DESCRIPTION (provided by applicant): Fatty acid oxidation (FAO) disorders are a family of rare inherited diseases affecting an estimated 1:9000 infants. The recent addition of the fatty acid oxidation disorders to the expanded newborn screening panel in the United States has led to the early diagnosis and treatment of this group of disorders. Presymptomatic treatment through newborn screening has decreased episodes of metabolic decompensation and nearly eliminated mortality. However, patients with a long-chain fatty acid oxidation disorders experience long-term complications such as recurrent rhabdomyolysis with or without cardiomyopathy. The prevalence of this sub-group of patients with long-chain fatty acid oxidation is unknown but it is estimated to affect approximately 1000 individuals or less in the United States. Novel treatments for these diseases have lagged behind the diagnostic capabilities. The investigators propose to test a novel treatment hypothesized to increase citric acid cycle intermediates and maximize energy production. This randomized clinical trial will examine the efficacy of triheptanoin supplementation (a heptanoate triglyceride) to treat humans with long-chain FAO disorders. Subjects with a long-chain fatty acid oxidation disorder will be randomly assigned to one of two groups: medium chain triglyceride (MCT) supplementation, the current standard of care, or triheptanoin supplementation for four months. After 4 months the study will test the effects of supplement treatment on total energy expenditure, the response to a moderate intensity treadmill exercise test, cardiac function and long-chain fatty acid oxidation capacity. The goal of the project is to determine if triheptanoin therapy has a therapeutic advantage over conventional treatment for long-chain fatty acid oxidation disorders.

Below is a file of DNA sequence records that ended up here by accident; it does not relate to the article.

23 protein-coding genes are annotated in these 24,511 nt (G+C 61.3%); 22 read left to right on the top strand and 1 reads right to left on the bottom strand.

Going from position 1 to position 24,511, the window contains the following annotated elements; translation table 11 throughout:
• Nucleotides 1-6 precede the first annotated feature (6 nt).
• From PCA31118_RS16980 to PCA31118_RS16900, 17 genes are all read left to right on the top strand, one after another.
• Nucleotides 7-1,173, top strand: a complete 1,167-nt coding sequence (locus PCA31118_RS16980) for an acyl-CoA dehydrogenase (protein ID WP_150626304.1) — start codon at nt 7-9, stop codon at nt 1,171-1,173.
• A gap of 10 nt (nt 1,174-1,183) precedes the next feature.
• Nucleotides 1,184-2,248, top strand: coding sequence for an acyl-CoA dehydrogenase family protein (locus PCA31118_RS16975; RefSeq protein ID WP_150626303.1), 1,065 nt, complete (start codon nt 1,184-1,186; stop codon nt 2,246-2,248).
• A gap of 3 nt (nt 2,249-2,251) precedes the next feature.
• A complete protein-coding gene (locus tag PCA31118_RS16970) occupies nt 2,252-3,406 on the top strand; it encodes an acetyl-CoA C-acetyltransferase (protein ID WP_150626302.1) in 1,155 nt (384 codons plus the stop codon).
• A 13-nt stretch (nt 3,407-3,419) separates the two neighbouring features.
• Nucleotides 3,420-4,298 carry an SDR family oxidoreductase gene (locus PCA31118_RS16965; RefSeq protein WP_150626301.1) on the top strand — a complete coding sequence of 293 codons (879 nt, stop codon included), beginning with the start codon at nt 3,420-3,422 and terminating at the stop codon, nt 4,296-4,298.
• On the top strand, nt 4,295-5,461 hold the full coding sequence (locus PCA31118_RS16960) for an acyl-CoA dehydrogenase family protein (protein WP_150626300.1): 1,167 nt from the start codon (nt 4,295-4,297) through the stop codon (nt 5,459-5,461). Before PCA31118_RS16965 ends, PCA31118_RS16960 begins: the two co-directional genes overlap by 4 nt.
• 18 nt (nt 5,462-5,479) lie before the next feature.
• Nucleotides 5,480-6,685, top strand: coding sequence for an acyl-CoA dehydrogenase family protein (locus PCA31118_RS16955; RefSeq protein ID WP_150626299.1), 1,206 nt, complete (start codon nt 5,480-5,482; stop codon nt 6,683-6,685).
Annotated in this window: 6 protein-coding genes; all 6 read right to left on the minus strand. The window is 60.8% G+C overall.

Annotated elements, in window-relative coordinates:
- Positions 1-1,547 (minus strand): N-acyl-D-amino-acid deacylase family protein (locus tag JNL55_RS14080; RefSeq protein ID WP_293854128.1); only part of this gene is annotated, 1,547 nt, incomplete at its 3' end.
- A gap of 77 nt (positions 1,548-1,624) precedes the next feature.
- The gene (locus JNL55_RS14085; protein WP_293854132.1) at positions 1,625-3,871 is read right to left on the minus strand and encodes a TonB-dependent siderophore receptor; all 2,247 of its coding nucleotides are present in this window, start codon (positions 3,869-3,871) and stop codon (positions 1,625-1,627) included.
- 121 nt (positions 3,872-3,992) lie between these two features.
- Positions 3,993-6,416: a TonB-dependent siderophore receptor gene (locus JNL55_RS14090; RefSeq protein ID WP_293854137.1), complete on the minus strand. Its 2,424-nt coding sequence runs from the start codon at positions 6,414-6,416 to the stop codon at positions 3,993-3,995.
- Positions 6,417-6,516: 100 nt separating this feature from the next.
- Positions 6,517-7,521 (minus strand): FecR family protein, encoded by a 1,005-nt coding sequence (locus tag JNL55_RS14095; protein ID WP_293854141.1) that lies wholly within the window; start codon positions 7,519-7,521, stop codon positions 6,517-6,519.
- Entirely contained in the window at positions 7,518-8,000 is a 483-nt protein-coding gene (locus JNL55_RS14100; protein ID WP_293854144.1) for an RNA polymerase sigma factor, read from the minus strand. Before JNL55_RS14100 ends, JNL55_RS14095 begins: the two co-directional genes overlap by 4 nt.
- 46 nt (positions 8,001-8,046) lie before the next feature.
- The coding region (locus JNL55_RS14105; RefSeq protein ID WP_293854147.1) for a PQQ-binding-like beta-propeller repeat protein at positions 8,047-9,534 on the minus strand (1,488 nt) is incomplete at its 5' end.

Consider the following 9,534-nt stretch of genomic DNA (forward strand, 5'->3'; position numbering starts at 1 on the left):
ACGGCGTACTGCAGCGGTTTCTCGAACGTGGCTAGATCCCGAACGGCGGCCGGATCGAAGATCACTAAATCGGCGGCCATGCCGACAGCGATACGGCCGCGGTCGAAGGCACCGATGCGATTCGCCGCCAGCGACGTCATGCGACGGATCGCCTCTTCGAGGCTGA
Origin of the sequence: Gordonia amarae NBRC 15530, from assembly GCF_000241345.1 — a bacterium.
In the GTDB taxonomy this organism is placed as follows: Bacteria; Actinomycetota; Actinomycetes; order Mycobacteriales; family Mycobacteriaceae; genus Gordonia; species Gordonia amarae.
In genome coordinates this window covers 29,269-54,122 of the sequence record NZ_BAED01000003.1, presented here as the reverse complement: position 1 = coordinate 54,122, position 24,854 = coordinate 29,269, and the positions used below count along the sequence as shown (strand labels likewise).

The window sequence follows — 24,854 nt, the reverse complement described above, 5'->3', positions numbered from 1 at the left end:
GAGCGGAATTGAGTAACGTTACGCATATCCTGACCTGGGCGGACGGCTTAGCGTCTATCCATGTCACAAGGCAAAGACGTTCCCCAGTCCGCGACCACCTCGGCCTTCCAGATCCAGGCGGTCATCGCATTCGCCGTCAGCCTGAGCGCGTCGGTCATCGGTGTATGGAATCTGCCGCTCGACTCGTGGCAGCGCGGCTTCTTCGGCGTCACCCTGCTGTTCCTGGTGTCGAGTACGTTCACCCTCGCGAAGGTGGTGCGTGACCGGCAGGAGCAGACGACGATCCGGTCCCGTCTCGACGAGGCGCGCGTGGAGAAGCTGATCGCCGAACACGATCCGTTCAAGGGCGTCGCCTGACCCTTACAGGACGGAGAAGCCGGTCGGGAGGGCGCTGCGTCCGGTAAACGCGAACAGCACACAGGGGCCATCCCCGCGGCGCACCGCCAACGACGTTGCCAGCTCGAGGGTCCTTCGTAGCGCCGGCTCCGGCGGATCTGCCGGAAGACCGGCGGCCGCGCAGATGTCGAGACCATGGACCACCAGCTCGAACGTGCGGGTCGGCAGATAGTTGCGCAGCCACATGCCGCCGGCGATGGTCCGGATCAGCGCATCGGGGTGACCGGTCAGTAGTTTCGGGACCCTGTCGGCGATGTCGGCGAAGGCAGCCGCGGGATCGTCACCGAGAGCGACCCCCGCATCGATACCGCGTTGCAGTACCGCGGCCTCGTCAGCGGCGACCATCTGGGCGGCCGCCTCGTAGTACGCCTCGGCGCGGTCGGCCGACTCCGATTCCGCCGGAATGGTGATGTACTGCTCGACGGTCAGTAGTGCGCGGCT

|Effective start/end date||5/20/11 → 4/30/15|
- National Institutes of Health: $65,196.00
- National Institutes of Health: $375,060.00
- National Institutes of Health: $379,155.00
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